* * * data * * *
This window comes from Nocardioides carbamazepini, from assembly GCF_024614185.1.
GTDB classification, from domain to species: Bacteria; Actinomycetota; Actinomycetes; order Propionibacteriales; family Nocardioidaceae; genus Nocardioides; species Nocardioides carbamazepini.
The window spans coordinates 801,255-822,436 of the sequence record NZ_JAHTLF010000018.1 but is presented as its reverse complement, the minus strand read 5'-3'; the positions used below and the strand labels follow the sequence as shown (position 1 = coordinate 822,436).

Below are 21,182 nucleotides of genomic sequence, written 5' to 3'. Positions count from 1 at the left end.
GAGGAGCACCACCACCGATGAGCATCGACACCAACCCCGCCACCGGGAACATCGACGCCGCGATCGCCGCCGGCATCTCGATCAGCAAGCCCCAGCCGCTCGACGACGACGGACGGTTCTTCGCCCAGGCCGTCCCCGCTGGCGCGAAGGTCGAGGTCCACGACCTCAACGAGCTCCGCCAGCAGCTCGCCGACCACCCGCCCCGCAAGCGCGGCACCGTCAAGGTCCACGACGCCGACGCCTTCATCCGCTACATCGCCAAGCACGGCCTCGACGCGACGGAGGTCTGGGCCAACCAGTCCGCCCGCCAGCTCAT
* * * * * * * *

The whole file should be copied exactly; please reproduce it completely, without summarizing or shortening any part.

This window comes from Nocardioides carbamazepini, from assembly GCF_024614185.1.
GTDB classification, from domain to species: Bacteria; Actinomycetota; Actinomycetes; order Propionibacteriales; family Nocardioidaceae; genus Nocardioides; species Nocardioides carbamazepini.
The window spans coordinates 801,255-822,436 of the sequence record NZ_JAHTLF010000018.1 but is presented as its reverse complement, the minus strand read 5'-3'; the positions used below and the strand labels follow the sequence as shown (position 1 = coordinate 822,436).

Below are 21,182 nucleotides of genomic sequence, written 5' to 3'. Positions count from 1 at the left end.
GAGGAGCACCACCACCGATGAGCATCGACACCAACCCCGCCACCGGGAACATCGACGCCGCGATCGCCGCCGGCATCTCGATCAGCAAGCCCCAGCCGCTCGACGACGACGGACGGTTCTTCGCCCAGGCCGTCCCCGCTGGCGCGAAGGTCGAGGTCCACGACCTCAACGAGCTCCGCCAGCAGCTCGCCGACCACCCGCCCCGCAAGCGCGGCACCGTCAAGGTCCACGACGCCGACGCCTTCATCCGCTACATCGCCAAGCACGGCCTCGACGCGACGGAGGTCTGGGCCAACCAGTCCGCCCGCCAGCTCAT